UNITED NATIONS – A new, fervent plea by Secretary of State Colin Powell to use force to disarm Iraq failed Friday to draw support at the U.N. Security Council beyond a small core of allies.
With a vote due next week, and rejection likely, the Bush administration faced a decision on whether to attack Iraq with a limited "coalition of the willing."
House Speaker Dennis Hastert, R-Ill., predicted in remarks in Findlay, Ohio, "We'll be in a situation of war within a couple of weeks."
But the foreign minister of Qatar, Sheik Hamad bin Jassem Al Thani, said after seeing President Bush at the White House that the president still wishes "to reach a solution without the war."
By the administration's reckoning, the Security Council already endorsed force when it approved unanimously last fall a resolution threatening Iraq with "serious consequences" if it did not comply with disarmament demands.
White House spokesman Ari Fleischer, citing former President Clinton's use of force in the Balkans without U.N. backing, said in Washington there was legal precedent for going to war against Iraq without U.N. approval.
Still, Bush and Powell sought the backing of the new resolution submitted jointly with Britain and Spain. Bush spoke by phone with the president of wavering Security Council member Chile, President Ricardo Lagos. Chile indicated Friday it might abstain on the vote.
But only the two allies and Bulgaria's ambassador spoke in support of the United States. And an amendment designed to attract fence-sitters by giving Iraq 10 more days -- until March 17 -- to commit to total disarmament failed to convert the skeptics.
Headed into an intense final stage of diplomacy, a senior administration official told reporters that Bush had no private assurances that France, Russia or China would abstain from using their veto. Other administration officials, also speaking on condition of anonymity, said the resolution's prospects were dim but Bush was determined to push for a vote to show the world he had exhausted every possible diplomatic options before waging war.
If the resolution fails, military force could begin before March 17, they said.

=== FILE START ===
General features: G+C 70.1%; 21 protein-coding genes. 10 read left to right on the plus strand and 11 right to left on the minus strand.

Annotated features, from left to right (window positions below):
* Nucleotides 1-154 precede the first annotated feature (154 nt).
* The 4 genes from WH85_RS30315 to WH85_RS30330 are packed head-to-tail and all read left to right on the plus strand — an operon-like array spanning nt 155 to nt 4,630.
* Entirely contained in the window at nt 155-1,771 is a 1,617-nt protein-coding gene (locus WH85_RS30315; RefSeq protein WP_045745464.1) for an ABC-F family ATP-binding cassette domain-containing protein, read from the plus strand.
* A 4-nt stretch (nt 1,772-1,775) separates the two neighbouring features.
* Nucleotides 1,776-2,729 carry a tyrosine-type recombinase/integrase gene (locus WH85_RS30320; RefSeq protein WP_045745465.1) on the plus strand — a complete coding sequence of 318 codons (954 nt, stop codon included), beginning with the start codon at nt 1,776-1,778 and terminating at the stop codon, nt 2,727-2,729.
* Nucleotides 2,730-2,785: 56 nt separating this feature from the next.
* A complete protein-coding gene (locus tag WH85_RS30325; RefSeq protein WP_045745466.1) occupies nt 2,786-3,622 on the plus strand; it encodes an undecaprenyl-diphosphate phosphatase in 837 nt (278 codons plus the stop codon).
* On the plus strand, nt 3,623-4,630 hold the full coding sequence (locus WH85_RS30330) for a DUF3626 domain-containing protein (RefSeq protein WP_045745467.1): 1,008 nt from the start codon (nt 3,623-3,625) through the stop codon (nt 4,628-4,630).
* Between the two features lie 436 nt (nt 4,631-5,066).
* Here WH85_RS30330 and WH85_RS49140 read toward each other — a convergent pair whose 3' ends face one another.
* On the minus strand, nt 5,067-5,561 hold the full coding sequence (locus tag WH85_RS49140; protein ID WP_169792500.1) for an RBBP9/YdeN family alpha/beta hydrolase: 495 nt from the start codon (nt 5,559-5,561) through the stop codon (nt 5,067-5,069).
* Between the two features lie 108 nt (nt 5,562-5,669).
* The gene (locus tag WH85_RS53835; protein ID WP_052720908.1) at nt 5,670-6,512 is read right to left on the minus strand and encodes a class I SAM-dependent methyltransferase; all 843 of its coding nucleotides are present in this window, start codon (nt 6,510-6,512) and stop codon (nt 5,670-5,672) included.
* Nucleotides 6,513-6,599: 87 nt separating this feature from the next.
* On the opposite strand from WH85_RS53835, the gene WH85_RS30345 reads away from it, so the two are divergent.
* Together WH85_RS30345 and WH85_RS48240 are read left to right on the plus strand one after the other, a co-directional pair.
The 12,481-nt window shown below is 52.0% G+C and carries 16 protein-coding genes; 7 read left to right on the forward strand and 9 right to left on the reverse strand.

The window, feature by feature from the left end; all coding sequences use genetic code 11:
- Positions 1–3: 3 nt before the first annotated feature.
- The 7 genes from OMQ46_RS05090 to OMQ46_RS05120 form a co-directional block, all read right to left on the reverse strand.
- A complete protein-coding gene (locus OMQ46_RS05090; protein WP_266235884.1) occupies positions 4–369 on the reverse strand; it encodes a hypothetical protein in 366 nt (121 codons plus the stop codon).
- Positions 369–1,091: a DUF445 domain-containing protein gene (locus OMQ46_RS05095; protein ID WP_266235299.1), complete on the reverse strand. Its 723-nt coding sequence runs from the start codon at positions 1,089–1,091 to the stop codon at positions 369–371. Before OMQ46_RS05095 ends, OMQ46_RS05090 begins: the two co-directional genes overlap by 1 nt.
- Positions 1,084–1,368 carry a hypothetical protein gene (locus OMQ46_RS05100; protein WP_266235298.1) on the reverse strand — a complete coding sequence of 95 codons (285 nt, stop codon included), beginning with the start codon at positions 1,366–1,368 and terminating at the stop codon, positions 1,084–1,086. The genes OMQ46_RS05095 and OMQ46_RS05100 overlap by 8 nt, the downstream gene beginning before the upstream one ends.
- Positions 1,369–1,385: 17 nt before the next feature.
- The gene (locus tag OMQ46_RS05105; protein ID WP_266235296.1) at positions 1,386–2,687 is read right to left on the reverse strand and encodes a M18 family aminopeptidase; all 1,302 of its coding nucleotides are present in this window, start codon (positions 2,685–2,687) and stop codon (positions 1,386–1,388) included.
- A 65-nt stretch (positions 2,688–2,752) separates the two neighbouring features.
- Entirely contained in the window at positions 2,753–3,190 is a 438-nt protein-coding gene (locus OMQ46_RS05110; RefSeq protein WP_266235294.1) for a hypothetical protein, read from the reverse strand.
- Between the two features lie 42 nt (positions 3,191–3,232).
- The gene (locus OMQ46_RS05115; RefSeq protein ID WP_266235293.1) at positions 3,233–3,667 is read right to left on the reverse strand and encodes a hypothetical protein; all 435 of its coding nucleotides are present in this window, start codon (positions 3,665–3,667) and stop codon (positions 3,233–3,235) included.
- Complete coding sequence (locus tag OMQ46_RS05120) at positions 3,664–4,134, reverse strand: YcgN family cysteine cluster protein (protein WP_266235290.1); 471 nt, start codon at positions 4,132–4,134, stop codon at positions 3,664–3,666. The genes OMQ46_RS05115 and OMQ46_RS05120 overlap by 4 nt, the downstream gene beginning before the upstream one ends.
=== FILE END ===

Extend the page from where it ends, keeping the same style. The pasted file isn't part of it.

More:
Evidently frustrated, Powell told reporters: "There are some people, in my judgment, who don't want to see the facts clearly."
France and other anti-war nations were not the only critics of the Bush administration's approach. Rep. Nancy Pelosi, D-Calif., in a speech to the Council on Foreign Relations in New York, said: "I do not believe that going to war now is the best way to rid Iraq of its weapons of mass destruction."
Pelosi, the House Democratic leader, said, "Before going to war we must exhaust all alternatives, such as the continuation of inspections, diplomacy and the leverage provided by the threat of military action."
While paying due respect to the U.N. as an institution, Powell said, "It seems to me the U.N. is damaged when there are members who do not want to stand up to the requirements of that resolution and take the action that was clearly intended in the absence of Iraqi compliance."
Fleischer, meanwhile, said opponents of the new resolution may be asked one day by Iraqis: "Where were you when we needed you the most?"
Bush, Powell and National Security Adviser Condoleezza Rice planned to lobby allies by telephone up until next week's vote. Aides did not rule out travel for the three, and Bush was said to be telling fellow leaders it was important for Security Council resolutions to have muscle. "I need you to do that," said the senior official, quoting from Bush's typical pitch.
Powell, in an uphill struggle for U.N. support, told the council it "must not walk away" from supporting force to disarm Iraq, despite some progress achieved through the pressure of international inspections.
Powell's acknowledgment that Iraq had given some ground went beyond past statements in which he had said the inspections had only made headway in "process," not in substance.
Still, Powell said, President Saddam Hussein's intent "has not changed." Powell told the council that "Iraq is once again moving down the path to weapons of mass destruction."
His assertion that Iraq had not turned the corner to compliance with 12 years of U.N. disarmament resolutions was received in silence, though British Foreign Secretary Jack straw nodded affirmatively in support of his beleaguered ally.
Then the United States, Britain and Spain submitted an amendment that set March 17 as a deadline for Iraq to commit itself totally to disarmament.
Powell told reporters the council would vote next week. "Let's see where everyone is," he said at a news conference. "We can't go on and on."
Powell spoke a few minutes after U.N. weapons inspector Hans Blix and Mohamed ElBaradei, director general of the International Atomic Energy Agency, said they'd been told by Iraqi authorities that inspectors would have greater access to suspect sites.
But Powell said Iraq's limited cooperation was offered in a "grudging manner" and without an unqualified commitment to disarm completely.
"Now is the time for the council to tell Saddam that the clock has not been stopped by his stratagems and his machinations," the secretary said.